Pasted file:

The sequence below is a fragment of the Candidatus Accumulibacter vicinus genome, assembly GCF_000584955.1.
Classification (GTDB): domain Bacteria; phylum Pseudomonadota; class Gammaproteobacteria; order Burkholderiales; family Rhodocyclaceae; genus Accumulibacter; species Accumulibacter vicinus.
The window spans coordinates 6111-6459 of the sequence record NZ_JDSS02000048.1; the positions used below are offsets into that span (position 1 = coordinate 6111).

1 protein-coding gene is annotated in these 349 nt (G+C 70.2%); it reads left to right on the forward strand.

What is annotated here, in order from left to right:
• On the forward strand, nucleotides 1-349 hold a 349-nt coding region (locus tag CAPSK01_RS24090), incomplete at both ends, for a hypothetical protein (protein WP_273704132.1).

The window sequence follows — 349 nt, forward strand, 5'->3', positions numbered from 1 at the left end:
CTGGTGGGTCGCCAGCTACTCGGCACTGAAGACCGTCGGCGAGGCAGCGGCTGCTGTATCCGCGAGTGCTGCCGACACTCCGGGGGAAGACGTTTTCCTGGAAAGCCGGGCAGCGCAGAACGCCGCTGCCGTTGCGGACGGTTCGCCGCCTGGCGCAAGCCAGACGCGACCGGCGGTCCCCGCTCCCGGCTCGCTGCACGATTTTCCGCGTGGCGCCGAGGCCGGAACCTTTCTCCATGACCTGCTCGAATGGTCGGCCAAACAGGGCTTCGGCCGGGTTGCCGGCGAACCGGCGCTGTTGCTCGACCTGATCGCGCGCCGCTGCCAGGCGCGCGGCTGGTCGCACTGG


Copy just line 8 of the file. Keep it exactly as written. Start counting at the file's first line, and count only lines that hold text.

CTGGTGGGTCGCCAGCTACTCGGCACTGAAGACCGTCGGCGAGGCAGCGGCTGCTGTATCCGCGAGTGCTGCCGACACTCCGGGGGAAGACGTTTTCCTGGAAAGCCGGGCAGCGCAGAACGCCGCTGCCGTTGCGGACGGTTCGCCGCCTGGCGCAAGCCAGACGCGACCGGCGGTCCCCGCTCCCGGCTCGCTGCACGATTTTCCGCGTGGCGCCGAGGCCGGAACCTTTCTCCATGACCTGCTCGAATGGTCGGCCAAACAGGGCTTCGGCCGGGTTGCCGGCGAACCGGCGCTGTTGCTCGACCTGATCGCGCGCCGCTGCCAGGCGCGCGGCTGGTCGCACTGG